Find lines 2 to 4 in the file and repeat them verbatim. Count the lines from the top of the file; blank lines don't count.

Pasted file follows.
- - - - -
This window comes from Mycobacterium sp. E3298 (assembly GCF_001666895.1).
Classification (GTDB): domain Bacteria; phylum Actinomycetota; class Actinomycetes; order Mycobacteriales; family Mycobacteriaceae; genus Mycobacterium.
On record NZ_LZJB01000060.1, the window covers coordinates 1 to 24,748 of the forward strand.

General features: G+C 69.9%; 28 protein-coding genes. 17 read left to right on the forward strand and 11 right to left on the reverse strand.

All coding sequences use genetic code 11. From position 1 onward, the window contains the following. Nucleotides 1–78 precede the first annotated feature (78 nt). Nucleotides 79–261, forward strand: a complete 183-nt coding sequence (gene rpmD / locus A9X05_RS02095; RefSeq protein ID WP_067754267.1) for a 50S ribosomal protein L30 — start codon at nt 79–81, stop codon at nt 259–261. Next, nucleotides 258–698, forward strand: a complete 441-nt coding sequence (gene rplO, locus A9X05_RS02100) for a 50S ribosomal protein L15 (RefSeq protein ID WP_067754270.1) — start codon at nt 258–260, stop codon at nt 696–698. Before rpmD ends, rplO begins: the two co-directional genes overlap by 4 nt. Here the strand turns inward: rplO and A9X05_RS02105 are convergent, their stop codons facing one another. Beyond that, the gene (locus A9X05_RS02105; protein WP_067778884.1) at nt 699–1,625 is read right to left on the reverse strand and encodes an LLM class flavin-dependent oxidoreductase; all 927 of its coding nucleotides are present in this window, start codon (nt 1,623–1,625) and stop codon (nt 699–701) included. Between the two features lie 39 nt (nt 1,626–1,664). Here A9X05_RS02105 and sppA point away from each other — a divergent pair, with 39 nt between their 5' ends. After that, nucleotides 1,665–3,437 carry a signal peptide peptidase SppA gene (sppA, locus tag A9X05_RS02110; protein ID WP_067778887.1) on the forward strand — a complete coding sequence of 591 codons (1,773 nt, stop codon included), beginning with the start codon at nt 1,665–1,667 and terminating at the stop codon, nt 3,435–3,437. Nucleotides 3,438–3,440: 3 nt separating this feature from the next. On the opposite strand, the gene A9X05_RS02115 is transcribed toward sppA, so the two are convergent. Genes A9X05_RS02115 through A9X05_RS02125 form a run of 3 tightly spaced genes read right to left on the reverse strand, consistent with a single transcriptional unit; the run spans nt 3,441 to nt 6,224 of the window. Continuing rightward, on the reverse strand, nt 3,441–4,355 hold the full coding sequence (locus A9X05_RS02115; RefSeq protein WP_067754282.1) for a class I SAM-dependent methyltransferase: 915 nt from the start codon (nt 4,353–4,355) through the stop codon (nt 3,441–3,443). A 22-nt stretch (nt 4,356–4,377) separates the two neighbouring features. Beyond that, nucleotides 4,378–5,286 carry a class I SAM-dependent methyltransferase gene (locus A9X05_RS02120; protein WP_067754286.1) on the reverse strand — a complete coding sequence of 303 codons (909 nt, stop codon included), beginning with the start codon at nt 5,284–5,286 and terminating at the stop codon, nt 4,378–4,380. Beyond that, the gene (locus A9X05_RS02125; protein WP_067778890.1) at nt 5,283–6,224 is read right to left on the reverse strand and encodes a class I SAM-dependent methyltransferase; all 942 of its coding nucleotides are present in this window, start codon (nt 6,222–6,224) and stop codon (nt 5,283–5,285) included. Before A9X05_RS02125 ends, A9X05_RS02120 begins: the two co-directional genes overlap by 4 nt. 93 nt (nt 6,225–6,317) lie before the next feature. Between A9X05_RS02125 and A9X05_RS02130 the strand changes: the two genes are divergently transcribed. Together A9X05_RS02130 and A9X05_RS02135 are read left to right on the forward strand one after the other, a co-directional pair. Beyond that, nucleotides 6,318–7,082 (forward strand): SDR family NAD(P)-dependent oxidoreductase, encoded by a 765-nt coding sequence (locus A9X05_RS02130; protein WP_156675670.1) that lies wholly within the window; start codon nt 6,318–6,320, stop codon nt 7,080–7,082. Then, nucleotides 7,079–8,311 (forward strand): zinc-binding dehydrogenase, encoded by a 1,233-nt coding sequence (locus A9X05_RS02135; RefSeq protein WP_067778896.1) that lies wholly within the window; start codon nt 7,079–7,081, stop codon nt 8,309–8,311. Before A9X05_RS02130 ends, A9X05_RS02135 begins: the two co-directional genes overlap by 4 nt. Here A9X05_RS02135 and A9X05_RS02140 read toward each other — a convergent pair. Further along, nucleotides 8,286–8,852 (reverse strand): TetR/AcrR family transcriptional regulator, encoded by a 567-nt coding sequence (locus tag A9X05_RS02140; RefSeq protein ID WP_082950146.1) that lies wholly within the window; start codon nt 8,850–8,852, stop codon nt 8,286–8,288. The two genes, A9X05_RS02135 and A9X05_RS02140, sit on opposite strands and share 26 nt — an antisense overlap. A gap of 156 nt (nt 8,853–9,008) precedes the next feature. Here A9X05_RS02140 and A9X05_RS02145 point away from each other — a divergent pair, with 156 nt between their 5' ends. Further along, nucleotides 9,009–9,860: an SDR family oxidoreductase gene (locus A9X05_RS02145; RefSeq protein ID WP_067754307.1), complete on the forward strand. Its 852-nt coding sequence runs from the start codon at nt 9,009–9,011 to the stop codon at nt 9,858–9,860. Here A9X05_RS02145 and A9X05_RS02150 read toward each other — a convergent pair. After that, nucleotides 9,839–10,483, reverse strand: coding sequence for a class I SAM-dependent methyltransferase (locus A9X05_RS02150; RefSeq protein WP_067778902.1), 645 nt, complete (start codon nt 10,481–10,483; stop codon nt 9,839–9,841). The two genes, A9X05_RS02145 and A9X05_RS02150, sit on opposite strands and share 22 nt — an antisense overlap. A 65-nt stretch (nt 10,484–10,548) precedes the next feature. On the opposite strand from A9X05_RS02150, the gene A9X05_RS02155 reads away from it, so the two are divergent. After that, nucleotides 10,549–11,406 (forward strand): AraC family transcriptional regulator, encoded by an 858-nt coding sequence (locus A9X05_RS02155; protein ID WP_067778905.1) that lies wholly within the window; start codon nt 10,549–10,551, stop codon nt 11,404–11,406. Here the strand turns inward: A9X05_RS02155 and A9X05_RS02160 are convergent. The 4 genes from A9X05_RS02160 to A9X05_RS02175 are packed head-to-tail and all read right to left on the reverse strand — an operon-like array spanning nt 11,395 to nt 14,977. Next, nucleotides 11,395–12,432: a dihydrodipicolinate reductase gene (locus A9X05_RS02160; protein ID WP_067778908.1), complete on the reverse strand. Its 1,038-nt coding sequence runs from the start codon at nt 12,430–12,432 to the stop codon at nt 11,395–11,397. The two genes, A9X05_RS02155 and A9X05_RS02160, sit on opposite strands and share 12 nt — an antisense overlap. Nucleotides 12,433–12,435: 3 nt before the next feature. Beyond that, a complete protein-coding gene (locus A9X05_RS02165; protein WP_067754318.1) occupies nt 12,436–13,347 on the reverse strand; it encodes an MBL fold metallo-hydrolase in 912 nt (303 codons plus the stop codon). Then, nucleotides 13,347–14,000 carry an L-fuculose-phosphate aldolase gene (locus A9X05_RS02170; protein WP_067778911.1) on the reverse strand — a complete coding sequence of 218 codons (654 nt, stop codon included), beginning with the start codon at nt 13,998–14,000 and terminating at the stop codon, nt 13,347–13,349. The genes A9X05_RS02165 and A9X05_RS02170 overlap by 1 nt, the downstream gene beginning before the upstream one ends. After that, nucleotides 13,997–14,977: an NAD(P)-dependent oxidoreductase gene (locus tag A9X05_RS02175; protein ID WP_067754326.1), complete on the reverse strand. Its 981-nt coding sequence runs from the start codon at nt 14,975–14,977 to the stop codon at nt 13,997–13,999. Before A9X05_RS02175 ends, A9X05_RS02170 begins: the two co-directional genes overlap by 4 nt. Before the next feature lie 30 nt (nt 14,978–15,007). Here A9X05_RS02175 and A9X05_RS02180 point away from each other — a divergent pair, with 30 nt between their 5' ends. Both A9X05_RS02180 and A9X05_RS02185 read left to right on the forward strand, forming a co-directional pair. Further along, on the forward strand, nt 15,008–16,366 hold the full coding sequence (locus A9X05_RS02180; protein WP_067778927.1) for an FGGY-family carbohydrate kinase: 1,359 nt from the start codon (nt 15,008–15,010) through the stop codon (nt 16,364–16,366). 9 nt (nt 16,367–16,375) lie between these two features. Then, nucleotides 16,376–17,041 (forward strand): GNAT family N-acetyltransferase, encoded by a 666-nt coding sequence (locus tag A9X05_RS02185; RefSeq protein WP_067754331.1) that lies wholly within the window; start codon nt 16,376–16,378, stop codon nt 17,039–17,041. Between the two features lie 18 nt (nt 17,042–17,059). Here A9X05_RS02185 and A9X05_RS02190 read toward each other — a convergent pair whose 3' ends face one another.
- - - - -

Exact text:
Classification (GTDB): domain Bacteria; phylum Actinomycetota; class Actinomycetes; order Mycobacteriales; family Mycobacteriaceae; genus Mycobacterium.
On record NZ_LZJB01000060.1, the window covers coordinates 1 to 24,748 of the forward strand.

General features: G+C 69.9%; 28 protein-coding genes. 17 read left to right on the forward strand and 11 right to left on the reverse strand.